BILL’S OBSERVATION: “Give me a soldier anytime. For straightforwardness a soldier cannot be beat. Like cops, doctors, mothers and whores, they’ve been through it and they cannot be fooled.”

Therefore, the real pivot of this story is the Captain who is supposed to protect the settlement and dearly wishes to protect his wife. He suffers over ends/means as he tries to obey Vollman’s SHEPHERD’S MAXIM: As authority enlarges itself, its obligation to protect from violence the individuals it controls increases, and the ability of those individuals to defend themselves from violence correspondingly decreases.

The self-appointed mayor and “owner” of the town obeys CAESAR’S MAXIM: Should I extend mercy beyond expediency, then I have the right to commit whatever aggression I please. Though I didn’t notice much mercy as he orders the youngest brother to be whipped to death to satisfy the blood thirst for vengeance in his town dwellers. He’s also a believer in TROTSKY’S MAXIM: No one who disagrees with me is allowed to judge me.

The Irish Murphy brothers’ principle is THE AMERICAN MANTRA: Because the right to self-defense remains inalienable, each of us can and should maintain a self-reliant distrust of authority. This idea was undoubtedly born in Britain where England and Rome struggled to control the pre-existing tribes but Robin Hood always wins over the Sheriff of Nottingham. Because of the colonialism of this little island, Australia shares this conviction -- at least in the Outback -- and no displaced population more so than the Irish who arrived in chains.

So the Brit attitude has been governed by CORTES’S MAXIM: In order to secure and defend my ground, I have every right to conquer yours.

That quickly drifts over from land ownership to people ownership, as blacks of both America and Australia know, so then operations are governed by THE KLANSMAN’S MAXIM: If I believe your race or culture threatens mine, I have the right first to threaten you back, then to remove your threat by violence.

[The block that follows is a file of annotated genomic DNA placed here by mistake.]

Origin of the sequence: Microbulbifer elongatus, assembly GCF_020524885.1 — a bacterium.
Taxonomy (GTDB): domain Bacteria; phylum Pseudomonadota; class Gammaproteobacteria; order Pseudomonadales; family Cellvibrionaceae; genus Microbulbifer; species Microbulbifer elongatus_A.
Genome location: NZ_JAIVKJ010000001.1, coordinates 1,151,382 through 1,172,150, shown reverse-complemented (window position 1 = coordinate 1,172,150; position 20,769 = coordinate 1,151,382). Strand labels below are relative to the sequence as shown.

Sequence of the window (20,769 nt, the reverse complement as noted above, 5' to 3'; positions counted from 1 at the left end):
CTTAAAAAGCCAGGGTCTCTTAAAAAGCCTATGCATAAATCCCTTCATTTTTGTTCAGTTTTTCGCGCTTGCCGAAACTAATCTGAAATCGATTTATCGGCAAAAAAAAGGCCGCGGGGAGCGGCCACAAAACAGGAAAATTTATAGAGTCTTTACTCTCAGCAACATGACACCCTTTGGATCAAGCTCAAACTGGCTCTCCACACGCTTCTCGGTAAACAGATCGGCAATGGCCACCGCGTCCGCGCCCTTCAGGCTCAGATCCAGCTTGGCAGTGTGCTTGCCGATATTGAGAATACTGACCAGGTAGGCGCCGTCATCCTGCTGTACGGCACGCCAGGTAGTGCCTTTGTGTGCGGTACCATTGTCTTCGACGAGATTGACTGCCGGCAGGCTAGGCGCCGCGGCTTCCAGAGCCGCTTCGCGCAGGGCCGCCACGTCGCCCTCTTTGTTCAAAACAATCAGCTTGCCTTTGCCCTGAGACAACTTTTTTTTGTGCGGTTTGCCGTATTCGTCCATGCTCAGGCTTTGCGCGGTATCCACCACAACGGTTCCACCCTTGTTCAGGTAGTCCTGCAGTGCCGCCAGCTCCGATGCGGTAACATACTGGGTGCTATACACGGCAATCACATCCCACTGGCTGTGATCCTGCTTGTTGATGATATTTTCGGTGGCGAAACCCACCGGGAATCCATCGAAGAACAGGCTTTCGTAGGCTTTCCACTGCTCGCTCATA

This in turn triggers in both America and Australia (and oh-so-much in Ireland) THE VICTIM’S MAXIM: If any members of your side harmed any members of my side, then your side is in the wrong.

There are other assumptions like this buried in the minds of voters, politicians, businessmen, teachers, and so on -- none of them dug out, defined, examined and either rejected or reformed. All of them can lead to horrendous violence, if only the slow self-destruction of drugs and alcohol.

There are two interacting assumptions that Vollman doesn’t directly define but that I’ve been pondering here in Montana. They both come from sports violence, which seems to be increasing regardless of lip-syncing about “sportsmanship.” They are particularly strong in the small towns and reservations of this high prairie or maybe I just think so because I see it first hand.

One is that Winner takes all. The other is that Being the “last man standing” is the same as winning. In a place where survival is tough, the idea of controlling everything is a very attractive one. Not only does it protect the group to which you have allegiance, whether family, tribe or town, but also it increases power because other people will have to come to you to beg for survival.

That’s when the other rule kicks in: if winning depends more on the weakness and neediness of others than it does on true excellence of leaders, then it is always a temptation to cut the minority losers down, regardless of what they deserve.
Weak persons then begin to turn to the victim’s maxim and the Klansman’s maxim, keeping track of offenses against them and waiting for a moment of weakness in the winner, which always comes sooner or later.

Aside from the Golden Rule, worthy religions oppose the “winner takes all” idea with the principle that if the weakest among you are protected, then also the strong can prosper in peace, because there will be no need to accuse and suppress them.

Would someone please write out this idea on paper, wrap around something heavy enough to be thrown, and heave it over the wall into the Republican party? I don’t think they are enough in the modern times to read a blog. Or particularly books as fat and frequent as Vollman’s. Anyway, if you drop Vollman on them, they’ll be squashed. Maybe they would sit through “The Proposition,” but they might not get the right message.

Tuesday, July 28, 2009

EVIDENCE-BASED IS A CRITERIA FOR BEST PRACTICE

So many things that we use as ordinary daily rules of “thumb” are averages or means or norms, which are mathematical concepts and “derived” from a set of accumulated data which might or might not actually include all the possible figures. Take for instance, IQ’s or Intelligence Quotas, which are simply test results from a specific population which are arranged in a standard bell curve. At the midpoint is the score of 100 and then the edges go out to maybe 200 on the high end but can’t go too far down on the low end without reaching into nonverbal intelligence, even nonhumans.